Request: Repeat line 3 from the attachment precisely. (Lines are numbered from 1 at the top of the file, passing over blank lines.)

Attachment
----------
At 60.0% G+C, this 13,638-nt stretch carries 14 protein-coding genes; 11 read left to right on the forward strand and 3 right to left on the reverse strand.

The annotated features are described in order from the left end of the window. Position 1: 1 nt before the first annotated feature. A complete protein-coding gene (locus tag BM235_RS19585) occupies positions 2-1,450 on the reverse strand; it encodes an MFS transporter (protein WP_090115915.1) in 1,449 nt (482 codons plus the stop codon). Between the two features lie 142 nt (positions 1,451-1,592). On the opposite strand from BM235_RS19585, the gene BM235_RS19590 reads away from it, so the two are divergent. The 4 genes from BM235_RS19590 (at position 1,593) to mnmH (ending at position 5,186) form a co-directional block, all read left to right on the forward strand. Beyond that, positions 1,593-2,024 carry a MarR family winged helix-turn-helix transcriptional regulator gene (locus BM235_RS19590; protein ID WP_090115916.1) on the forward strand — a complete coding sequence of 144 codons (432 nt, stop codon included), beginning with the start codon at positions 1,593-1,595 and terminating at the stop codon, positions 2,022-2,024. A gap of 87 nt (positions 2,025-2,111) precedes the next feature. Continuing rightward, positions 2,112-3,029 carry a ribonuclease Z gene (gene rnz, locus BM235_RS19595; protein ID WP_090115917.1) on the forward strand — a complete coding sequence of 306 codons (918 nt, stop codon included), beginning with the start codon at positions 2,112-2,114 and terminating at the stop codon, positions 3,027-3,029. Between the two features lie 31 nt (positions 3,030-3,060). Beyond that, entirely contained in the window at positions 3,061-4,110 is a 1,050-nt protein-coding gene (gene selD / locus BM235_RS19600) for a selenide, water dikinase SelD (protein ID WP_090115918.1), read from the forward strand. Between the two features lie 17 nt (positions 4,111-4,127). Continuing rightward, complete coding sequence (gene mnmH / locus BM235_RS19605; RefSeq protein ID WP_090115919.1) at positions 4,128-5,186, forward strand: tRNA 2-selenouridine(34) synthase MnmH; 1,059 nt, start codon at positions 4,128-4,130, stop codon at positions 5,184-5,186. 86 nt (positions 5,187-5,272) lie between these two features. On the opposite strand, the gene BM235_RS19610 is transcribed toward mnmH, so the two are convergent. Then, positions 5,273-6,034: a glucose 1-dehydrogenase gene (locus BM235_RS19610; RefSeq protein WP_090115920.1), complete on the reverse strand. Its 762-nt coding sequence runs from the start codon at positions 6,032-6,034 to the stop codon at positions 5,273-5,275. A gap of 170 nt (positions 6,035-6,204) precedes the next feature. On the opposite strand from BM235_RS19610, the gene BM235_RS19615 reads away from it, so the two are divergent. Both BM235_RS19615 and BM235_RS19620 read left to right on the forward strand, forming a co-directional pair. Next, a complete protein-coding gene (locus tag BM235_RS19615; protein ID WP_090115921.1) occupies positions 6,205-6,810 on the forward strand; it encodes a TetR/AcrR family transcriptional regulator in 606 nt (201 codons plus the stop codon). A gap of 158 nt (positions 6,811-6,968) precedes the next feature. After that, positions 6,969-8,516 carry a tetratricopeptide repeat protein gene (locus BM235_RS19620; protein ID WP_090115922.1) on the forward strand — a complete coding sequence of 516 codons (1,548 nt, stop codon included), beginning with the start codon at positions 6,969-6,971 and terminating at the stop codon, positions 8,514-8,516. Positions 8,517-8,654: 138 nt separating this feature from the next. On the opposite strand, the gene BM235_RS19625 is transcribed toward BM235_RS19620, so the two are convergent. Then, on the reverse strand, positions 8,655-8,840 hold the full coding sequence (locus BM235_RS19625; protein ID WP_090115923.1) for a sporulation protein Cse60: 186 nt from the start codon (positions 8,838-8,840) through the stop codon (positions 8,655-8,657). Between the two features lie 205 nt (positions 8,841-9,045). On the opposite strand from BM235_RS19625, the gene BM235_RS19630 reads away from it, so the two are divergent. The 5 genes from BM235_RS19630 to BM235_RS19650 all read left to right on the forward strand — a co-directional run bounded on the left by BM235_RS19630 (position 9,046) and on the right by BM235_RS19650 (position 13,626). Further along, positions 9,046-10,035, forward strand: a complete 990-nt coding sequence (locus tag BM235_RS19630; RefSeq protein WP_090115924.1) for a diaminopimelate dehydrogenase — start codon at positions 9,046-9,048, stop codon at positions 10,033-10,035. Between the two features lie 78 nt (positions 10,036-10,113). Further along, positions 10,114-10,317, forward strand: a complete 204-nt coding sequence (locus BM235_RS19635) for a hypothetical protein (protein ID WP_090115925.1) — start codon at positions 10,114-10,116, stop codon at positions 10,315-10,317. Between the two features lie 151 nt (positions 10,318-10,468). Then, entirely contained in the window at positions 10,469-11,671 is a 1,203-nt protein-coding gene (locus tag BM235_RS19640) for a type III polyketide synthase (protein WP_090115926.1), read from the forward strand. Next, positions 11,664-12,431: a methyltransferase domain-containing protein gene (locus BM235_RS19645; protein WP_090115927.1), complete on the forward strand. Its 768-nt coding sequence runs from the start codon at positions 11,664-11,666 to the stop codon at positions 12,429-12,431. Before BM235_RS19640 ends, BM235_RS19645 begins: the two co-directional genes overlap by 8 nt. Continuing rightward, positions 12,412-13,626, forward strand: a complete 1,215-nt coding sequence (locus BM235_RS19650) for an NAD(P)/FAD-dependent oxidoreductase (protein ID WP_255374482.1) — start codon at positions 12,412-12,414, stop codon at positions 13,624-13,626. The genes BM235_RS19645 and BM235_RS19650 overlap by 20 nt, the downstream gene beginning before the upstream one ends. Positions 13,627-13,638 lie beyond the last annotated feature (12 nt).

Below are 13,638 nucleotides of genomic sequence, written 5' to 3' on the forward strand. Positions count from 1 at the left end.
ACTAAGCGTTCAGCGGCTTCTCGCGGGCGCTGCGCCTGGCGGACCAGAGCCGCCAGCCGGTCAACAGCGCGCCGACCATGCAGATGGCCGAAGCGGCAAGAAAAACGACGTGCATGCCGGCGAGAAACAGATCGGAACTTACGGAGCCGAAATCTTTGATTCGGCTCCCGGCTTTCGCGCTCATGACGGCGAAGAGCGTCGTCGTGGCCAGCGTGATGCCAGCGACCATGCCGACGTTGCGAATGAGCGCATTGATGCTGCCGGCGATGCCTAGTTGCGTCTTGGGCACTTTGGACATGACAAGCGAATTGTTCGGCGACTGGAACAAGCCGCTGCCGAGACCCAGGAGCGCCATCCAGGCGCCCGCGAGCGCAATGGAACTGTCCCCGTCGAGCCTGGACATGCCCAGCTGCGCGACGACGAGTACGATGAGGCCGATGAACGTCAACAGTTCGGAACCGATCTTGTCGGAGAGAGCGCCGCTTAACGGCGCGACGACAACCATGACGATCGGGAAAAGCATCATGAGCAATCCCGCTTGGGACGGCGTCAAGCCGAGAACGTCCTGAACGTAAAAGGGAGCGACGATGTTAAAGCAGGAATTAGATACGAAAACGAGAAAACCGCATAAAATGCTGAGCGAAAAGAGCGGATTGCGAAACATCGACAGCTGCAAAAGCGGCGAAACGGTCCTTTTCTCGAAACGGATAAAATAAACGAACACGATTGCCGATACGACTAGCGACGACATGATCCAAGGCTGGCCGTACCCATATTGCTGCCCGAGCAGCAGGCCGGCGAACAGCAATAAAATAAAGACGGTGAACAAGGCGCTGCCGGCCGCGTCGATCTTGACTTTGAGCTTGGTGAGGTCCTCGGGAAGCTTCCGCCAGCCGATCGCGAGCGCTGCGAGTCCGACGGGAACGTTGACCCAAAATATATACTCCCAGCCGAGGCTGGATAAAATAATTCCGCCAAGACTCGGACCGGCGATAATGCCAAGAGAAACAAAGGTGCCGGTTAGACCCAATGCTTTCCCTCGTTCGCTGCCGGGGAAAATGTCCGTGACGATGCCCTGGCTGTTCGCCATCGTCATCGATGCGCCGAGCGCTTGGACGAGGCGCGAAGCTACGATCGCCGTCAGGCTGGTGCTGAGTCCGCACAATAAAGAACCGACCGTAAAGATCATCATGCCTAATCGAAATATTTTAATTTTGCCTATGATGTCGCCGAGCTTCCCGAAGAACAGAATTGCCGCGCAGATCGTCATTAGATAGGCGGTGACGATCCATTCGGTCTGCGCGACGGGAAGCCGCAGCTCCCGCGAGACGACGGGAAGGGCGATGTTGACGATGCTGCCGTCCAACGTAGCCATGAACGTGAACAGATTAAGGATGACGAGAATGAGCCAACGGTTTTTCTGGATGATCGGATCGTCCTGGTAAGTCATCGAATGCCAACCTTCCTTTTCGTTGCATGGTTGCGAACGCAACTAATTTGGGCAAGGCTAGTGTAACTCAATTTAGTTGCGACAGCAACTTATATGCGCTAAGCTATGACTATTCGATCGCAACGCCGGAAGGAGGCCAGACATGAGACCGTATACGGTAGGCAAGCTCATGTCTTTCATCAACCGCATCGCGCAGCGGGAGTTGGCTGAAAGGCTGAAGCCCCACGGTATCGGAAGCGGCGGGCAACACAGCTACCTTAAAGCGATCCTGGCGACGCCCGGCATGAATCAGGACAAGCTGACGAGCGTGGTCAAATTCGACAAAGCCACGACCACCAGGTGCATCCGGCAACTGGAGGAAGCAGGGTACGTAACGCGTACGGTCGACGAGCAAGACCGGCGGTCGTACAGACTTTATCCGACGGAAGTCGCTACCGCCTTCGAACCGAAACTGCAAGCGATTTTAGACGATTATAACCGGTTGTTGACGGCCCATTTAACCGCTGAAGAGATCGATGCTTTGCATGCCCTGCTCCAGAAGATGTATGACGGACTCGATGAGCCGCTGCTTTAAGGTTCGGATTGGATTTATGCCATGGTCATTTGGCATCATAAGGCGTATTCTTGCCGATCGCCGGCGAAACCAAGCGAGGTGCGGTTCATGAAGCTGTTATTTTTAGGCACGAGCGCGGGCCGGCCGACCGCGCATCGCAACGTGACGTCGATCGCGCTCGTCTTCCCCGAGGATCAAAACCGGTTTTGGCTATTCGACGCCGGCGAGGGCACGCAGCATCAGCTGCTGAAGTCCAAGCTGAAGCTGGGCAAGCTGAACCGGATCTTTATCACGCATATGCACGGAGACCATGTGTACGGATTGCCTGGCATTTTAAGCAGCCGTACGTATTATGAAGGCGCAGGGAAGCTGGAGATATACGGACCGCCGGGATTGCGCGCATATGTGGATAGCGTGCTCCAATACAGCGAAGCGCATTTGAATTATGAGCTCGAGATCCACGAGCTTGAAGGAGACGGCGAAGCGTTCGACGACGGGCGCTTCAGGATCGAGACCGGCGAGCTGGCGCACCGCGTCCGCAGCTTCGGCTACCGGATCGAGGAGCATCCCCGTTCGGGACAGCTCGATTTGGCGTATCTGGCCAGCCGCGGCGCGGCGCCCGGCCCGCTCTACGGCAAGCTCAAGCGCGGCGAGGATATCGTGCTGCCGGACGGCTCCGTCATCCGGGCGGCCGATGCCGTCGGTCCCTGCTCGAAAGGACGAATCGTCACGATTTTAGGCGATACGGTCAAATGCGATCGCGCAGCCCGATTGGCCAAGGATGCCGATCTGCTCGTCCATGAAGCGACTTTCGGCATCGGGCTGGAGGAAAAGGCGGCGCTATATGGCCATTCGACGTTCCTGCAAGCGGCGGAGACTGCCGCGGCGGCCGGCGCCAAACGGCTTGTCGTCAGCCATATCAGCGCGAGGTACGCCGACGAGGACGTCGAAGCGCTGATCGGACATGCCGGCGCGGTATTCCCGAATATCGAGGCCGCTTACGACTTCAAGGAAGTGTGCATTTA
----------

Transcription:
Below are 13,638 nucleotides of genomic sequence, written 5' to 3' on the forward strand. Positions count from 1 at the left end.